***What happens when I, a 30-something-year-old fanboy, decide to look at the Star Trek franchise for the first time with an open heart? You get “Rob Watches Star Trek.”***
SERIES: Star Trek
EPISODE: S3.E1. “Spock’s Brain”
STARRING: William Shatner, Leonard Nimoy, DeForest Kelley, James Doohan
GUEST-STARRING: Marj Dusay
WRITER: Gene L. Coon (as Lee Cronin)
DIRECTOR: Marc Daniels
ORIGINAL AIR DATE: September 20, 1968
SYNOPSIS: A mysterious alien woman beams aboard the Enterprise and surgically removes Spock’s brain.
By Rob Siebert
We now move into troubled waters with the third season of Star Trek…
Star Trek consistently struggled with declining ratings, and was reportedly on the chopping block numerous times at NBC. To make matters worse, beginning with this episode, NBC began airing Star Trek Fridays at 10 p.m. Most certainly an undesirable time slot, particularly for the show’s younger fans. Fridays are a famously difficult night for television. Star Trek creator Gene Roddenberry would tell the Toledo Blade in 1968, “People who watch our show don’t stay home on Friday nights. They’re out to ball games and the like.”
Roddenberry would scale back his involvement in the day-to-day production of Star Trek as a result. He added that if the network wanted to kill Star Trek, “it couldn’t make a better move.”
An unfavorable time slot, along with a significantly reduced budget, put a significant damper on the show, both in terms of writing and general production. This cutback on quality is, for many, exemplified with “Spock’s Brain.” Generally, it is considered one of the worst, if not the worst episode of the original series.
“Spock’s Brain” wasn’t originally on my list of episodes for “Rob Watches Star Trek.” But when I saw the title and synopsis, I couldn’t help myself. It sounded like the stuff of B movie glory. Something I could love in the same vein as Kirk’s fight with the Gorn. And indeed, I got excited early on when Bones starts saying things like, “Jim, where are you going to look in this whole galaxy? Where are you going to look for Spock’s brain?”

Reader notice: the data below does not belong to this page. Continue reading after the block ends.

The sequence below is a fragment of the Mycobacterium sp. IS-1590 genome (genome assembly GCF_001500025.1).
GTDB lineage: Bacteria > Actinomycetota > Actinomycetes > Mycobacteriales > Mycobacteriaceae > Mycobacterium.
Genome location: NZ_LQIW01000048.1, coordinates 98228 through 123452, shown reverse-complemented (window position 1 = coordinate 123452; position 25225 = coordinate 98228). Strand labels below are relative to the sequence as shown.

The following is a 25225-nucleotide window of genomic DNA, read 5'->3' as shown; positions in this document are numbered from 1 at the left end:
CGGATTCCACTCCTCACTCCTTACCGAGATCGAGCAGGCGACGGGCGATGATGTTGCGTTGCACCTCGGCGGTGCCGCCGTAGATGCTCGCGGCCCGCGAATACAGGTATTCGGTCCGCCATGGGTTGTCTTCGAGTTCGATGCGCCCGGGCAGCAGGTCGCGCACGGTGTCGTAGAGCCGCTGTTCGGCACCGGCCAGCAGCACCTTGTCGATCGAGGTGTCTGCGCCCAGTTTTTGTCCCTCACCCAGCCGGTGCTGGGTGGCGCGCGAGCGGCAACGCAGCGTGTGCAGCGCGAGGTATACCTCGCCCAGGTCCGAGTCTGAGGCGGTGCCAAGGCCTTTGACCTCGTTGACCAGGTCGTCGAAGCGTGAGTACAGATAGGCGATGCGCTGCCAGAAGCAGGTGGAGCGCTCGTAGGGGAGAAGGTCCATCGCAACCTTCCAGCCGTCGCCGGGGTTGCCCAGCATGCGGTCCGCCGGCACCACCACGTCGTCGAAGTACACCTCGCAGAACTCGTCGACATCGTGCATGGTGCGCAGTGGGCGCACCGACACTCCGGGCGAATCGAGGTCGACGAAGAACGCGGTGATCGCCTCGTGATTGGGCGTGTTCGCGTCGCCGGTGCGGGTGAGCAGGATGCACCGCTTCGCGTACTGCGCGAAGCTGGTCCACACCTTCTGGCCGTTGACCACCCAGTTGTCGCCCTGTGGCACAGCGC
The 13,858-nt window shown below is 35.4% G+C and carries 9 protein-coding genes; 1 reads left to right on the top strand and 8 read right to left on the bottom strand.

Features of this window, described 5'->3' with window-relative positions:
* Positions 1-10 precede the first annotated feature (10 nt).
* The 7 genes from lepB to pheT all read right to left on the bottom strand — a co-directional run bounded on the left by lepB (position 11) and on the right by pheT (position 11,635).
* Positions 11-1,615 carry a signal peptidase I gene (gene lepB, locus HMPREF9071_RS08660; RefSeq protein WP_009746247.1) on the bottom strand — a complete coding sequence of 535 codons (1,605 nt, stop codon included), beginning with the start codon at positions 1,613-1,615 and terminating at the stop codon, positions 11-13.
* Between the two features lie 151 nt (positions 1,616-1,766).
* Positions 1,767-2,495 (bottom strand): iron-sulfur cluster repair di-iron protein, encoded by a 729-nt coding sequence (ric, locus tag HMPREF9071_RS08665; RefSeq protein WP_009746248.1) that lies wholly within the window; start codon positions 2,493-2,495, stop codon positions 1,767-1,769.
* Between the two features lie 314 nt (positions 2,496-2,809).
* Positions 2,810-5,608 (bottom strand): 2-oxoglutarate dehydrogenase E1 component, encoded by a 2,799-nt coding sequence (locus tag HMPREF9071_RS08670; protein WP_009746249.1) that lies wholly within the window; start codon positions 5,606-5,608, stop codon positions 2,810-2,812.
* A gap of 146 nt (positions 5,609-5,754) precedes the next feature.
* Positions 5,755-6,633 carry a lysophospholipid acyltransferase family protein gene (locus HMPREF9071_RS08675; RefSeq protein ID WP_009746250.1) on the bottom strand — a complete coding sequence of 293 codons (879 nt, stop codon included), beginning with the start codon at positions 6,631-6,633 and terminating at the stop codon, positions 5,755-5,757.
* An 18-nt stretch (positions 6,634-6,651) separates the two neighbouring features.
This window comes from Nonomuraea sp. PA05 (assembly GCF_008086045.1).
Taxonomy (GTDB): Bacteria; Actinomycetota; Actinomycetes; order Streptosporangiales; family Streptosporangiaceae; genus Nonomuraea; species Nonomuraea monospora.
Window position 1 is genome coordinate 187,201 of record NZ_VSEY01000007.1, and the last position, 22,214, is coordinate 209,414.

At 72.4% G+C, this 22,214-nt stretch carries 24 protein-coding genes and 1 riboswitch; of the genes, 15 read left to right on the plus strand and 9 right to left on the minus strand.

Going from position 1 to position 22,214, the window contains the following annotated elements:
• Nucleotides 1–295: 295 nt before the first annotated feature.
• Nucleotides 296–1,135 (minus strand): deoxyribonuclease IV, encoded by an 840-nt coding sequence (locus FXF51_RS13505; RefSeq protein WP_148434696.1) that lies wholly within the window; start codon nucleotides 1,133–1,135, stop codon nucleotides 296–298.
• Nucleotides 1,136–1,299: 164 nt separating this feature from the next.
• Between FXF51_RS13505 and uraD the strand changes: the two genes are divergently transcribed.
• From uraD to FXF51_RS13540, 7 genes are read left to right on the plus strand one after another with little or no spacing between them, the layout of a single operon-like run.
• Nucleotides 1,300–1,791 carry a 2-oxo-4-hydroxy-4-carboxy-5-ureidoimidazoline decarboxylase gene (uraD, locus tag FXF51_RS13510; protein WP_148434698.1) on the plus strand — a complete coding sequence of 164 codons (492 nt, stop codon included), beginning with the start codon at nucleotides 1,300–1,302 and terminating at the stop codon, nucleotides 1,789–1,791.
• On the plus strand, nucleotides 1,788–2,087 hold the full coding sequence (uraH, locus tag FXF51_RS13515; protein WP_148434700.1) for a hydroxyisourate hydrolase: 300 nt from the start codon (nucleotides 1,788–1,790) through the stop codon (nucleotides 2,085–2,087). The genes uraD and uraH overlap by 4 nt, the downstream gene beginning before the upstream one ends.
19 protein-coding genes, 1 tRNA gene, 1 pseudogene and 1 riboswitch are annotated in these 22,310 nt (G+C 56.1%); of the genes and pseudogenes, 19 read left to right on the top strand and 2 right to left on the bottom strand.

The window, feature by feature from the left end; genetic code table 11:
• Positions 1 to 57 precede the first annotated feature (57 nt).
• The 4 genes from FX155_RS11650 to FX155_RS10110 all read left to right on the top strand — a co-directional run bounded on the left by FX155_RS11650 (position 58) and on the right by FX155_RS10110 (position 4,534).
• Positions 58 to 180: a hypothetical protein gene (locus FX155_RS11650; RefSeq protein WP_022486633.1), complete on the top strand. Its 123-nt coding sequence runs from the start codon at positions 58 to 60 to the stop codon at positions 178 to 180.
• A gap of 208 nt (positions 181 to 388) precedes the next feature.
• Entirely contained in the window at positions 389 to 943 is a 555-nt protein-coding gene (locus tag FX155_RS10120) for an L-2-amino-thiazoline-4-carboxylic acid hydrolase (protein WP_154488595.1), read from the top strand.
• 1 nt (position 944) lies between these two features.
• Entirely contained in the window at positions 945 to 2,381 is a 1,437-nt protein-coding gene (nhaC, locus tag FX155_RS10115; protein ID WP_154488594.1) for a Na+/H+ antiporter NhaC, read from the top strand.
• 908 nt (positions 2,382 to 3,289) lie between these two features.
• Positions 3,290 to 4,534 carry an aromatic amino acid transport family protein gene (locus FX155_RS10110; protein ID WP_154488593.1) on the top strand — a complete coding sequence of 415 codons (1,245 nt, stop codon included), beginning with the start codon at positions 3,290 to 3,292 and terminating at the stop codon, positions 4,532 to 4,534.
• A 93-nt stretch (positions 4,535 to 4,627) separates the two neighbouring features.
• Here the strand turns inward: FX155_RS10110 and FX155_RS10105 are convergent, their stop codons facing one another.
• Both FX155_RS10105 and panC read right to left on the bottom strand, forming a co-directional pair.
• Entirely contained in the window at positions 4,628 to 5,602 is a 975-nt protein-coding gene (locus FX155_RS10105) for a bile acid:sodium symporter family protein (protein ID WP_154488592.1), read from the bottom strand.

Then the episode progressed, and I got it. “Spock’s Brain” feels spread thin in a way that previous episodes don’t. There’s a decent amount of padding, along with dialogue that’s often repetitive and stupid. That initial exchange between our heroes and the women of Sigma Draconis, for instance, made me wish someone would surgically remove my brain.
As if that weren’t enough, the episode has so many plotholes it may as well be Swiss cheese. We also have plot conveniences that are almost laughable. Cast in point, a magic device (shown below) that can teach anyone how to remove, then later restore, a brain with no lasting damage to the individual. Then at the episode’s climax, Spock is suddenly and magically able to talk Bones through said restoration process.
In another, better written episode? All this might have worked. But in this one? Nope. Not even close.
Still, the episode has some guilty pleasure moments. Our genius machine that can apparently teach a child how to safely detach a human brain? It’s essentially a big fish bowl with needles sticking out of it, and I love it. William Shatner, DeForest Kelley, and James Doohan all seem to know they’re in a bad B movie, as they’re chewing the hell out of the scenery. Shatner especially. We even get to see Sulu take command of the Enterprise for a bit! Can’t say I expected that.
So does “Spock’s Brain” deserve the hate it gets? Does it deserve to be looked back on as one of the worst episodes of Star Trek? Yeah. It kinda does. But that doesn’t mean it can’t be enjoyed for the sheer over-the-top lunacy that it is. When even your bad episodes are enjoyable. That’s truly how you know you’ve made something that will endure.
Email Rob at firstname.lastname@example.org, or check us out on Twitter.